Vanderbilt Fossil Fuel Divestment: Understanding Intersectionality in the Climate Activism Movement

Virtual ‘Students For International Divestment Day’ Considers the Importance of Environmental Justice in talks about Divestment


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Julia Tilton, Contributor

Vanderbilt students joined others from around the world on Saturday to participate in Students For International Divestment (SID) Day, a virtual climate strike that is part of a national movement pressuring universities to divest from the fossil fuel industry. The event, co-hosted by the Green New Deal Coalition and student organizations at Yale and Princeton, featured over a dozen speakers including the distinguished climate activist and author Bill McKibben. It was live-streamed on Youtube all day, and participants were able to engage with the speakers through the Q&A chat feature.

A prominent theme of the event was environmental justice. The speakers underscored the importance of intersectionality within climate change activism to advocate not just for the planet, but for the groups most oppressed by climate change. During his remarks, Bill McKibben talked about divestment in the context of 2020. He said this year has proven how interconnected the planet really is, describing that socially-constructed divisions among people, those of race and class especially, influence the lived experience of climate change.

“We really have to be thinking about our brothers and sisters all over the planet because the iron law of climate change is the less you did to cause it the sooner and the harder you get hit,” he said. In connecting climate activism to institutions of higher education, McKibben talked about the most recent successes of the movement in pressuring Middlebury College, Oxford College and the University of Cambridge in developing plans to fully divest from fossil fuels.

“The plural of privilege is establishment,” McKibben said. “These places that represent establishment — that represent ingrained, overgrown, barnacled, ivyed privilege — have to stand up now.”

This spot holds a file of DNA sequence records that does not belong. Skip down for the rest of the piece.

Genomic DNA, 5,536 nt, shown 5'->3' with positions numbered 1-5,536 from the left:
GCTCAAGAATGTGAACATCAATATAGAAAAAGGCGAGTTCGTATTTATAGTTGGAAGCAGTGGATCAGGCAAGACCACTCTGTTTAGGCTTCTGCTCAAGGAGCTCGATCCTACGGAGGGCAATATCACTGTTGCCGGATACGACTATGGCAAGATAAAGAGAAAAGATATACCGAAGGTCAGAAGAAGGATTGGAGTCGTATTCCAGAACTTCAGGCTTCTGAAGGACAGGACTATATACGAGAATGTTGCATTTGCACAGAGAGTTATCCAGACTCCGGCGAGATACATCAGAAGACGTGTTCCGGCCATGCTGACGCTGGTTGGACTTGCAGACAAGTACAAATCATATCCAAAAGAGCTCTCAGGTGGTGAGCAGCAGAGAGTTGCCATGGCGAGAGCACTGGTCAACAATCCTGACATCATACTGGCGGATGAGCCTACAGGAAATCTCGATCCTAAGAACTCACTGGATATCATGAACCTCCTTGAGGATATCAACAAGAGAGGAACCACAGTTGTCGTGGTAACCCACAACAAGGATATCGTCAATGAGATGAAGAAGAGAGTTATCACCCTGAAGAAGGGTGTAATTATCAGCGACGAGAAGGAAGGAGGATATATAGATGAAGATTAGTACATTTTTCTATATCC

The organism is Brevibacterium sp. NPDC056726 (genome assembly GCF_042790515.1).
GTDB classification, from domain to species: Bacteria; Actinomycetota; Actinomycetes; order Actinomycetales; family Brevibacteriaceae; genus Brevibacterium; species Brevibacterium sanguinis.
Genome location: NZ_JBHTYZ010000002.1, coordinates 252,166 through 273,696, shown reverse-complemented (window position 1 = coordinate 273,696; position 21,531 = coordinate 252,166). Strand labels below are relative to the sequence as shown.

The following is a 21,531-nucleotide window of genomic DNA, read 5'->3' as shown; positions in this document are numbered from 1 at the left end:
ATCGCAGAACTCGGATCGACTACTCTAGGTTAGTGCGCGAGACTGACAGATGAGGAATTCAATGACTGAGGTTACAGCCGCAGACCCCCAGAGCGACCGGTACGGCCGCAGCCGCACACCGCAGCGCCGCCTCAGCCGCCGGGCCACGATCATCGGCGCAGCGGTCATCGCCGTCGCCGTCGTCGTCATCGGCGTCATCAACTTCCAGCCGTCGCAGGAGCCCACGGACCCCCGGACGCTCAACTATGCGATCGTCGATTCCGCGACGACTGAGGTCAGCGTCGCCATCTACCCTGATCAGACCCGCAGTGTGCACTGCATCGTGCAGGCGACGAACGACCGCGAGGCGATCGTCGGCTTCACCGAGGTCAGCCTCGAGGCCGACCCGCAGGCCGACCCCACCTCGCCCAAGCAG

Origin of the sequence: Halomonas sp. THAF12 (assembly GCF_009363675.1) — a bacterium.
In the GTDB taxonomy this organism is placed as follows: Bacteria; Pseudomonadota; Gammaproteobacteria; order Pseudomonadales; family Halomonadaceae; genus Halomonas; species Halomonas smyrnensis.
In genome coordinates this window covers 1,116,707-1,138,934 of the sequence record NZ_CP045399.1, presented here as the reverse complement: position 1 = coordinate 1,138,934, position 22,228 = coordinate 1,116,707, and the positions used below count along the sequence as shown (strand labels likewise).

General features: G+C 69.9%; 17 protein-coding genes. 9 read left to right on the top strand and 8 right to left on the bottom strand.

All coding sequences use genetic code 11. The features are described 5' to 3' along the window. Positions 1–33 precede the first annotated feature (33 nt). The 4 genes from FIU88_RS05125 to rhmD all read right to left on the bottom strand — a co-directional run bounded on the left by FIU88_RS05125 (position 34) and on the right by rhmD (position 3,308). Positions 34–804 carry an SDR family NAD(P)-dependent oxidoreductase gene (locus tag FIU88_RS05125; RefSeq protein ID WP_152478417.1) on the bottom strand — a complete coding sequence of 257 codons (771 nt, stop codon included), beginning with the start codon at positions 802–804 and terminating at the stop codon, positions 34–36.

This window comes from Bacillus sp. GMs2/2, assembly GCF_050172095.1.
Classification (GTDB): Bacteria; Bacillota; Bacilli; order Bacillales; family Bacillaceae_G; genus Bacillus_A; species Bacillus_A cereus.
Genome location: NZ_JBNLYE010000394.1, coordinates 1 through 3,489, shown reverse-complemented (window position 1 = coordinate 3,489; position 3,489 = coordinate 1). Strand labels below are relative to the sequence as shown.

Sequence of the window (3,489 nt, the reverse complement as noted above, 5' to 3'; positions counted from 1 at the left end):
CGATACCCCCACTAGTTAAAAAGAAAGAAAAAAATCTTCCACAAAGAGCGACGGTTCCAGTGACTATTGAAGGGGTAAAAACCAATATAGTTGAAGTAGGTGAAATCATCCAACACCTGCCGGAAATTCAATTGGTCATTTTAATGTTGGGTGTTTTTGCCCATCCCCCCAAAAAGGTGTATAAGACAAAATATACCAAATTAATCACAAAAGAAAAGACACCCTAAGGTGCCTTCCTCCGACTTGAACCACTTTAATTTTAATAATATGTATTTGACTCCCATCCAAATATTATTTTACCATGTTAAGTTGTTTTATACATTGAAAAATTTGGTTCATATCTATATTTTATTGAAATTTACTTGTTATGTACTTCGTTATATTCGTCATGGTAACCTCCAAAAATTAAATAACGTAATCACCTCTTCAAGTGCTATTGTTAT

At Vanderbilt, the movement for divestment has emerged on campus in two forms: Divest VU and Dores Divest, both of which had members participate in the event on Saturday. As with the SID event, the divestment coalitions on campus are working to shed light on environmental justice and privilege as it relates to climate change.

Divest VU, which was launched this fall, is a student-led coalition composed of mostly undergraduates who are demanding Vanderbilt immediately divest from fossil fuels. The coalition is part of a larger movement, Fossil Free SEC, that unites twelve schools in the southeastern conference in a push for divestment.

“We are trying to build a movement that encompasses everyone so that everyone feels represented,” said Emily Irigoyen, the head of Divest VU’s event-planning committee. “Especially at top universities, we know that [climate activism] tends to be primarily white, and we don’t want our movement to look like that.” In addition to working closely with Vanderbilt Student Government and the university’s network to advocate for divestment, Divest VU also works with on-campus organizations to promote intersectionality. Members of the Association of Latin American Students, the Muslim Student Association, the Indigenous Scholars Organization, and the Young Democratic Socialists of America have all worked side by side with Divest VU on their various efforts. So far this semester, Divest VU has hosted events for students to sign the petition for divestment, write letters to their representatives to support the Green New Deal, and learn from indigenous speakers about the connection between climate change and indigenous land.